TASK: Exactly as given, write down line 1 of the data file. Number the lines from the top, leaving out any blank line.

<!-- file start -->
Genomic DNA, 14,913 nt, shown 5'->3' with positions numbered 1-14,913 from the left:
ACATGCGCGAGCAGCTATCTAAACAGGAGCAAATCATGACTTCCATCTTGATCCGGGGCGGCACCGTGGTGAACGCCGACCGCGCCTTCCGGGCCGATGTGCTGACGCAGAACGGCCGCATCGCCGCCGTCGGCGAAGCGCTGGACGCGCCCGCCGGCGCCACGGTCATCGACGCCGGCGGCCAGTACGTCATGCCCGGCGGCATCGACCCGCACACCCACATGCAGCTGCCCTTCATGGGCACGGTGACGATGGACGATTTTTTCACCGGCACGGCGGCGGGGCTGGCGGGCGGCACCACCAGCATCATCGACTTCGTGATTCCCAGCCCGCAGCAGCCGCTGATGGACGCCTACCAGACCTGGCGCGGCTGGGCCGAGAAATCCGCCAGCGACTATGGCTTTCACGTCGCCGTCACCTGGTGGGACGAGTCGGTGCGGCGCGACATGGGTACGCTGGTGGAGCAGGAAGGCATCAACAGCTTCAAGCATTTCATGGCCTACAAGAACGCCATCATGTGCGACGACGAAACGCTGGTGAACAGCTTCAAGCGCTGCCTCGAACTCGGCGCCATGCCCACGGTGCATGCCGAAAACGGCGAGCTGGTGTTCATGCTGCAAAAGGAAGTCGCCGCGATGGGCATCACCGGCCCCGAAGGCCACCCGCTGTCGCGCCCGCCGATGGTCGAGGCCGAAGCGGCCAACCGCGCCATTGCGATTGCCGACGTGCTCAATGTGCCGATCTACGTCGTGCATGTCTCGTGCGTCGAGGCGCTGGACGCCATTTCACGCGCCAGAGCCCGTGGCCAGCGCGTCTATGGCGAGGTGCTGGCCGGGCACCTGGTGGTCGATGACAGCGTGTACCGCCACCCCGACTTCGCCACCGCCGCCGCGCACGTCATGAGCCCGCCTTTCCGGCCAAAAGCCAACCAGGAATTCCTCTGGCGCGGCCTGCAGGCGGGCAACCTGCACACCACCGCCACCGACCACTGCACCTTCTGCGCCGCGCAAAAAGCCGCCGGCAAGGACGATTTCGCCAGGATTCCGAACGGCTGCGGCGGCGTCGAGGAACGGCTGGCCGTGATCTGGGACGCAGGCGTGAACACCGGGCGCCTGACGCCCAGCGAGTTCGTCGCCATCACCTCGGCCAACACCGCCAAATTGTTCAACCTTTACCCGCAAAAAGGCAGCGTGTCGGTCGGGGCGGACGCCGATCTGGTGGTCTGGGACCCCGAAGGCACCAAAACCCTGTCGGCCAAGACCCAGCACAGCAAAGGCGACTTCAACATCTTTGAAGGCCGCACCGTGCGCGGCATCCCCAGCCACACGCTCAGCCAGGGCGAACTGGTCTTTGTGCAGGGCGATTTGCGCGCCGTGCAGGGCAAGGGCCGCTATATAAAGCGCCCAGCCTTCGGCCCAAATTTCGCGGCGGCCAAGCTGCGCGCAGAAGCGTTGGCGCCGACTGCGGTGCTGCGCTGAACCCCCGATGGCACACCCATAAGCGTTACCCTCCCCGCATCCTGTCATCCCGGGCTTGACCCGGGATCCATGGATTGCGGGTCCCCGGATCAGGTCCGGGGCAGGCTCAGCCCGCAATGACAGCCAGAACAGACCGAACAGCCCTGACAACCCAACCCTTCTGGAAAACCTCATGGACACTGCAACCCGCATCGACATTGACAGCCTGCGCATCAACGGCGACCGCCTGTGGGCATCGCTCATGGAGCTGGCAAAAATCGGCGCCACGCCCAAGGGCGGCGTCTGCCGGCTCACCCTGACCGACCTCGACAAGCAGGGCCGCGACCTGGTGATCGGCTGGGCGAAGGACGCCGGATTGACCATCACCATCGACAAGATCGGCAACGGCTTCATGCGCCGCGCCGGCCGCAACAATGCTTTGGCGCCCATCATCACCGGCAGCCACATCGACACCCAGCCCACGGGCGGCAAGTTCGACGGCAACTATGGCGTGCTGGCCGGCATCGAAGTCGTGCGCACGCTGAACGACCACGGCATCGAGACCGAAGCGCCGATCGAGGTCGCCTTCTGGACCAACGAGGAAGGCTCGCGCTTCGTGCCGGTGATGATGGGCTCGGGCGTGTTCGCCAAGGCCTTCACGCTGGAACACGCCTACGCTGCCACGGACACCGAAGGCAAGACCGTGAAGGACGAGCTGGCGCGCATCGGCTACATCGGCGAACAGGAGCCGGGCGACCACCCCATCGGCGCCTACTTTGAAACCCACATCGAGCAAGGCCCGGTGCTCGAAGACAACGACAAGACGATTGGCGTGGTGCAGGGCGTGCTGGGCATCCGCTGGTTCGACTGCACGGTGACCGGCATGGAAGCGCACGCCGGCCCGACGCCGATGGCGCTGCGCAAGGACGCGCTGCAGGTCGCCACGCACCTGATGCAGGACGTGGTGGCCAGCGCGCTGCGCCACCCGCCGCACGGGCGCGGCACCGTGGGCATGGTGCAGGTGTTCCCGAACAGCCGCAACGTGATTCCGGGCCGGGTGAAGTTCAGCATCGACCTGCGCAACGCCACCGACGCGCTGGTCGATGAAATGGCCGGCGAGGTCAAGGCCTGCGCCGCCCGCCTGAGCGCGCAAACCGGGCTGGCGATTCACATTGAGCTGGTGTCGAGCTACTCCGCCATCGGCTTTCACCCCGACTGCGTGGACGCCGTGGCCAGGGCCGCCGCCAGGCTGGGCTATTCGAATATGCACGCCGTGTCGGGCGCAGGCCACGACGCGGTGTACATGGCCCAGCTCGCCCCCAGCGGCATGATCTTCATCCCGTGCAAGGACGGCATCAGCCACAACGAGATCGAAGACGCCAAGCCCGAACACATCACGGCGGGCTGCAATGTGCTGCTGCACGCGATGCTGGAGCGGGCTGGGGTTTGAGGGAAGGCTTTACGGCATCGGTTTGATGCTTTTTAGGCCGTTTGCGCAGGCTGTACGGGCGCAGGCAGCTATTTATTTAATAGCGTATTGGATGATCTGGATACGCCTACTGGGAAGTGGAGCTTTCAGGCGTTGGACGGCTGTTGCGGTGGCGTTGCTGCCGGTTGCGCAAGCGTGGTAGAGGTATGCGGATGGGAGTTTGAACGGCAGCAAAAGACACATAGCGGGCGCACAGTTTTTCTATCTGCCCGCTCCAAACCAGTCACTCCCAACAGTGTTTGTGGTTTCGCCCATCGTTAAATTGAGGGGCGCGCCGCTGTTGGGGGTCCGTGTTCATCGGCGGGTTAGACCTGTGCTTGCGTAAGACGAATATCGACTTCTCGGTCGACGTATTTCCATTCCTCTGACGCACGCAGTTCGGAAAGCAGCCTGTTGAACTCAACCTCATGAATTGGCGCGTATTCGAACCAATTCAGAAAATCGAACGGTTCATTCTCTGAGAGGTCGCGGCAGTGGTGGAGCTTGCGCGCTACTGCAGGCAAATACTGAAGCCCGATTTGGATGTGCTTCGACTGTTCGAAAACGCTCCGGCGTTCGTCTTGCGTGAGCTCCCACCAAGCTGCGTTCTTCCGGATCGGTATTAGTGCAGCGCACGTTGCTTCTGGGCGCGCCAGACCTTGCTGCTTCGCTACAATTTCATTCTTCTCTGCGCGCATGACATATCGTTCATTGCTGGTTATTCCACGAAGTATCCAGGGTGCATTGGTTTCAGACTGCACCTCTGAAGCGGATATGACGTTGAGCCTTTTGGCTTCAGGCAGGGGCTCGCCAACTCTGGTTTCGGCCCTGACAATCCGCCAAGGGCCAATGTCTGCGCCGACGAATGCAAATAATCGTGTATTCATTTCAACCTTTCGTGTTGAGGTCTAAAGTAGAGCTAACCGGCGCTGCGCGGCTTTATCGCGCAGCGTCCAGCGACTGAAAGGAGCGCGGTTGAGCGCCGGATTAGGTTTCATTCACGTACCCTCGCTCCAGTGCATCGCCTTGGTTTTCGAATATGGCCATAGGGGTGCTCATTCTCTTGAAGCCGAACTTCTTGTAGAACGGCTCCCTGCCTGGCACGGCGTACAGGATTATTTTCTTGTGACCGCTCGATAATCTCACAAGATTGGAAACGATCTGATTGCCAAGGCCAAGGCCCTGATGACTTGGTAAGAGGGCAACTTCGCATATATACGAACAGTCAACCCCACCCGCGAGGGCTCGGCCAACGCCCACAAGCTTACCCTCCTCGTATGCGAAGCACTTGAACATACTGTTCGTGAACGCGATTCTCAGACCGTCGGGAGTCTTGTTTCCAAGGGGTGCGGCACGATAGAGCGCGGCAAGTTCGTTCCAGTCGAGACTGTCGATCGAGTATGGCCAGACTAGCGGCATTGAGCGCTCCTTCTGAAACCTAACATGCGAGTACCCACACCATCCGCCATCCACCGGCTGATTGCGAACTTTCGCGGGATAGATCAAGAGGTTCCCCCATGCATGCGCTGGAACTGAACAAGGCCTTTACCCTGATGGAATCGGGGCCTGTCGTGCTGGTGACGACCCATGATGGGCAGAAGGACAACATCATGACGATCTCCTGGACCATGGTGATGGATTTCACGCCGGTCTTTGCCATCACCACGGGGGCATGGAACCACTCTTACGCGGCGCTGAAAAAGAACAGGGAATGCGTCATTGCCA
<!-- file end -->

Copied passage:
Genomic DNA, 14,913 nt, shown 5'->3' with positions numbered 1-14,913 from the left: